The genus Sphenocichla contains two remarkable birds which, following Sharpe and having regard also to the entire absence of rictal bristles, I do not hesitate to place with the Wrens. They are of strong, heavy build, with large feet. Unfortunately nothing is known of their habits, and we have nothing but structure to guide us, and I am of opinion that the absence of rictal bristles, a character possessed by so few birds of this section, is of more importance than any other.
In Sphenocichla the sexes are alike, and, judging from a considerable series of S. humii, the young do not differ from the adults. The bill is perfectly conical and sharp-pointed when viewed laterally, about the Length of the head or a little shorter; the wing is short and rounded ; the tail of twelve feathers is greatly graduated, the outer feather reaching only over two thirds of the tail; the tarsi and feet are very strong.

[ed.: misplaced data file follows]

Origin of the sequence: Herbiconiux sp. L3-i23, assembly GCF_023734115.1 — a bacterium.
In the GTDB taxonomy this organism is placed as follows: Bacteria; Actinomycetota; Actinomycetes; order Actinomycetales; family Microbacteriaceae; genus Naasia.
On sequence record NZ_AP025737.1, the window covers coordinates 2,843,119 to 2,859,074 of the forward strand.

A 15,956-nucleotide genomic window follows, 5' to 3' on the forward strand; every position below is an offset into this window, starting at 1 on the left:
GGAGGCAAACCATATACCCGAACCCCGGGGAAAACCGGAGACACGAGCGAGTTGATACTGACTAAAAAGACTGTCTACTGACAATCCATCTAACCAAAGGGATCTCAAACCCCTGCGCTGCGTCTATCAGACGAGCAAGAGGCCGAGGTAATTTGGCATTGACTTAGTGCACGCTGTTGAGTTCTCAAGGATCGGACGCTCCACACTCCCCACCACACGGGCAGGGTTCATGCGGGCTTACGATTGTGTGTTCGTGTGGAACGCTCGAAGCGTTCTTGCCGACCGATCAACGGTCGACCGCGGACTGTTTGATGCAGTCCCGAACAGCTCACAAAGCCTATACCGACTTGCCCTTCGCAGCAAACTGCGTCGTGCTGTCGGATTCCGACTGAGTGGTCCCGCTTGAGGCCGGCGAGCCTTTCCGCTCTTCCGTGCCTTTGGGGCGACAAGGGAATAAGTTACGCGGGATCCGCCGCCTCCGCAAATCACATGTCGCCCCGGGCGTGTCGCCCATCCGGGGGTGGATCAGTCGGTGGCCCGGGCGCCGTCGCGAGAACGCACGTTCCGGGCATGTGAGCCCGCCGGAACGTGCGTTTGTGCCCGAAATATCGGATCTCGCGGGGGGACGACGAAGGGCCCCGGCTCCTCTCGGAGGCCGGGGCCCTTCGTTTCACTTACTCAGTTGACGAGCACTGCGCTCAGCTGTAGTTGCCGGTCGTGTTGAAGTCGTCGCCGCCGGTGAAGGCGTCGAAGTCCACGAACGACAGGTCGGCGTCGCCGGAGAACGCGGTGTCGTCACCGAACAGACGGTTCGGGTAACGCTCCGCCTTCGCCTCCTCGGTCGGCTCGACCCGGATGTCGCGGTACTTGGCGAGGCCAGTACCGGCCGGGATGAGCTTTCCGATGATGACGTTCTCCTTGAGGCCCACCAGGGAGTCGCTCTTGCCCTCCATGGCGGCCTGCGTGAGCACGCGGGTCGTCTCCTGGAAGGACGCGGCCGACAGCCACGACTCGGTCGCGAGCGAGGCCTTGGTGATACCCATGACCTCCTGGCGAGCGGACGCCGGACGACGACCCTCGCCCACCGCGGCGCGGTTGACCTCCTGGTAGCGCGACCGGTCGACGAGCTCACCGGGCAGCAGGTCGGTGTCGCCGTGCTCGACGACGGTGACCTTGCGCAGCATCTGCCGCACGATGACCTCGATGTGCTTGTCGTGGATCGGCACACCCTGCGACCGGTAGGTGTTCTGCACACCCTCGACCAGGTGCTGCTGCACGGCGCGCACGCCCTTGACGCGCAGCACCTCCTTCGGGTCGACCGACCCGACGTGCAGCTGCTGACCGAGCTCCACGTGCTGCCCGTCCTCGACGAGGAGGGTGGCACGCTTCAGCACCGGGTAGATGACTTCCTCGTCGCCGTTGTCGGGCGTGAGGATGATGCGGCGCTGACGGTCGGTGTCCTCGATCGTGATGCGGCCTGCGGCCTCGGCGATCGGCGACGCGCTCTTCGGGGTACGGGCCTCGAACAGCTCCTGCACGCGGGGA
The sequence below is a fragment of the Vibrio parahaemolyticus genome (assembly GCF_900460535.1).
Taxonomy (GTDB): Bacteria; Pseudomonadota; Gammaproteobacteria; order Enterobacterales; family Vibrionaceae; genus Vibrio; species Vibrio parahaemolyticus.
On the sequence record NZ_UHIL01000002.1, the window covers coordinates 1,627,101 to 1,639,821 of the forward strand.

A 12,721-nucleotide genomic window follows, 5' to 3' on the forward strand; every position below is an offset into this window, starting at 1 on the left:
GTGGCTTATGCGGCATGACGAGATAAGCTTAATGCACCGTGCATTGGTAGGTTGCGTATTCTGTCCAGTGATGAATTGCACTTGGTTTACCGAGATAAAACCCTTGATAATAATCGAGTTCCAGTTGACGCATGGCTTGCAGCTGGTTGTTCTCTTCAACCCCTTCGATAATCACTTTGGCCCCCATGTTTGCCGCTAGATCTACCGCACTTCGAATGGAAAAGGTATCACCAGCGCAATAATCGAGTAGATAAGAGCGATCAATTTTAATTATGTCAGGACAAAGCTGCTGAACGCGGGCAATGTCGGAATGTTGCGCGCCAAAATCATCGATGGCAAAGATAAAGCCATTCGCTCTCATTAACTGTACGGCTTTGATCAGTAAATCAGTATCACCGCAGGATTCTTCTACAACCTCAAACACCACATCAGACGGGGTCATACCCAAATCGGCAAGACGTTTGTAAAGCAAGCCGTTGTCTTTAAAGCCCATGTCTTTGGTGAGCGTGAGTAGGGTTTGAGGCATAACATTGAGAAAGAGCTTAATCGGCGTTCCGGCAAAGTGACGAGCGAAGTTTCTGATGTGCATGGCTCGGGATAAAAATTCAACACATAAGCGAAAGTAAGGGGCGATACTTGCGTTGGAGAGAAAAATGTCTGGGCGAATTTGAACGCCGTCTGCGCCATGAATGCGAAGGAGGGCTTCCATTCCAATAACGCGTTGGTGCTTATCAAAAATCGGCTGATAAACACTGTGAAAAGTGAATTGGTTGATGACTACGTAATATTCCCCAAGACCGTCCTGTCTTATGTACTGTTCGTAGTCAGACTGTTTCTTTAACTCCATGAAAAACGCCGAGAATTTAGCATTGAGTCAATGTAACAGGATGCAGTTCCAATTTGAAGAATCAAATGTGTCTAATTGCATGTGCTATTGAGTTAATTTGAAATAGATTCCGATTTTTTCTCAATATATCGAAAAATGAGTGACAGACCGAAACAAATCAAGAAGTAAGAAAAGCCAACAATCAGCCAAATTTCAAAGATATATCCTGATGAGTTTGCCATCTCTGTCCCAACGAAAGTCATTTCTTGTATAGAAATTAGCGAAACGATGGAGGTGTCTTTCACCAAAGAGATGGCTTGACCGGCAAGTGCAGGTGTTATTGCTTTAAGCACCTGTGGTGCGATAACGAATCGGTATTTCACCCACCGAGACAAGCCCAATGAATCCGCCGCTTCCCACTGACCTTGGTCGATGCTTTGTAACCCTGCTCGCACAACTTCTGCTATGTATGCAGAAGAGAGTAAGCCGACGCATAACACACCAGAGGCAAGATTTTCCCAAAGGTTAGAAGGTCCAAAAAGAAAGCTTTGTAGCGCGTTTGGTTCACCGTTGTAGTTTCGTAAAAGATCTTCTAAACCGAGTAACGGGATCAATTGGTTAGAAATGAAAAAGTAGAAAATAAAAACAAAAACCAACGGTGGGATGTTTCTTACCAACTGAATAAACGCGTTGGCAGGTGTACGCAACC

Key to the Species
a. Feathers of the throat and breast black, with pale shafts……………..S. humii, p, 336.
b. Feathers of the throat and breast with a submarginal white border……………..S. roberti, p.336